Title
Competitive intelligence: construct exploration, validation and equivalence Competitive intelligence: construct exploration, validation and equivalence
Author
Faculty/Department
Faculty of Applied Economics
Publication type
article
Publication
London ,
Subject
Psychology
Source (journal)
ASLIB proceedings : new information perspectives / Association for Information Management. - London, 1949 - 2013
Volume/pages
60(2008) :4 , p. 383-411
ISSN
0001-253X
1758-3748
ISI
000259203400007
Carrier
E
Target language
English (eng)
Full text (Publishers DOI)
Affiliation
University of Antwerp
Abstract
Purpose - Little empirical research has been conducted on competitive intelligence (CI). This paper aims to contribute to the quantitative strand of the CI literature by exploring and validating the theoretical constructs of the CI process. Design/methodology/approach - Data from 601 questionnaires filled out by South African and Flemish exporters were subjected to exploratory factor analysis and construct equivalence analysis between the sub-samples. Findings - The results showed that the CI process consists of three constructs, while the context in which CI takes place consists of four constructs. This agrees to some extent with the literature. When verifying the constructs for both cultures it was found that all but one CI context construct can be viewed as equivalent in both groups. Bias analysis identified one item in the questionnaire that was biased. Via regression analysis it was also indicated that the context in which CI takes place influences the CI process to a large extent. The research identified size as an important influencing factor in a business' CI process. Practical implications - Businesses involved in CI should take note that an improvement in their formal infrastructure, employee involvement and internal information processes could enhance their CI capability. Originality/value - This paper contributes towards the formalising of the constructs of competitive intelligence. Purpose - Little empirical research has been conducted on competitive intelligence (CI). This paper aims to contribute to the quantitative strand of the CI literature by exploring and validating the theoretical constructs of the CI process. Design/methodology/approach - Data from 601 questionnaires filled out by South African and Flemish exporters were subjected to exploratory factor analysis and construct equivalence analysis between the sub-samples. Findings - The results showed that the CI process consists of three constructs, while the context in which CI takes place consists of four constructs. This agrees to some extent with the literature. When verifying the constructs for both cultures it was found that all but one CI context construct can be viewed as equivalent in both groups. Bias analysis identified one item in the questionnaire that was biased. Via regression analysis it was also indicated that the context in which CI takes place influences the CI process to a large extent. The research identified size as an important influencing factor in a business' CI process. Practical implications - Businesses involved in CI should take note that an improvement in their formal infrastructure, employee involvement and internal information processes could enhance their CI capability. Originality/value - This paper contributes towards the formalising of the constructs of competitive intelligence. Purpose - Little empirical research has been conducted on competitive intelligence (CI). This paper aims to contribute to the quantitative strand of the CI literature by exploring and validating the theoretical constructs of the CI process. Design/methodology/approach - Data from 601 questionnaires filled out by South African and Flemish exporters were subjected to exploratory factor analysis and construct equivalence analysis between the sub-samples. Findings - The results showed that the CI process consists of three constructs, while the context in which CI takes place consists of four constructs. This agrees to some extent with the literature. When verifying the constructs for both cultures it was found that all but one CI context construct can be viewed as equivalent in both groups. Bias analysis identified one item in the questionnaire that was biased. Via regression analysis it was also indicated that the context in which CI takes place influences the CI process to a large extent. The research identified size as an important influencing factor in a business' CI process. Practical implications - Businesses involved in CI should take note that an improvement in their formal infrastructure, employee involvement and internal information processes could enhance their CI capability. Originality/value - This paper contributes towards the formalising of the constructs of competitive intelligence.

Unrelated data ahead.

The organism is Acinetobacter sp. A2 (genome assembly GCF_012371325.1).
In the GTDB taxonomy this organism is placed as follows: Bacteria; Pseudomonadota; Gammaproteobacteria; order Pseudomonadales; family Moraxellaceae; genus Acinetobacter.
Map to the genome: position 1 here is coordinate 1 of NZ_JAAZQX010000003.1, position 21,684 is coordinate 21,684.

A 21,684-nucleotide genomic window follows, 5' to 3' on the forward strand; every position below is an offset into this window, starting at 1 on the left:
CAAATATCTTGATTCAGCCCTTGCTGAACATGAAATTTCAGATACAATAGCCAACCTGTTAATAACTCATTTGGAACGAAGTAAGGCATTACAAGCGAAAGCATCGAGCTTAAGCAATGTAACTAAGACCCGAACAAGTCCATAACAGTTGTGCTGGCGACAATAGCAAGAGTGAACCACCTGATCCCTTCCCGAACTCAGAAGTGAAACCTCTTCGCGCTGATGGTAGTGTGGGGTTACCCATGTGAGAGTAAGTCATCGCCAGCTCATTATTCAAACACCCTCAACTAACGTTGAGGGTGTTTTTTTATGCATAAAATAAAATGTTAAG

E-info
http://gateway.webofknowledge.com/gateway/Gateway.cgi?GWVersion=2&SrcApp=PARTNER_APP&SrcAuth=LinksAMR&KeyUT=WOS:000259203400007&DestLinkType=RelatedRecords&DestApp=ALL_WOS&UsrCustomerID=ef845e08c439e550330acc77c7d2d848
http://gateway.webofknowledge.com/gateway/Gateway.cgi?GWVersion=2&SrcApp=PARTNER_APP&SrcAuth=LinksAMR&KeyUT=WOS:000259203400007&DestLinkType=FullRecord&DestApp=ALL_WOS&UsrCustomerID=ef845e08c439e550330acc77c7d2d848
http://gateway.webofknowledge.com/gateway/Gateway.cgi?GWVersion=2&SrcApp=PARTNER_APP&SrcAuth=LinksAMR&KeyUT=WOS:000259203400007&DestLinkType=CitingArticles&DestApp=ALL_WOS&UsrCustomerID=ef845e08c439e550330acc77c7d2d848
Handle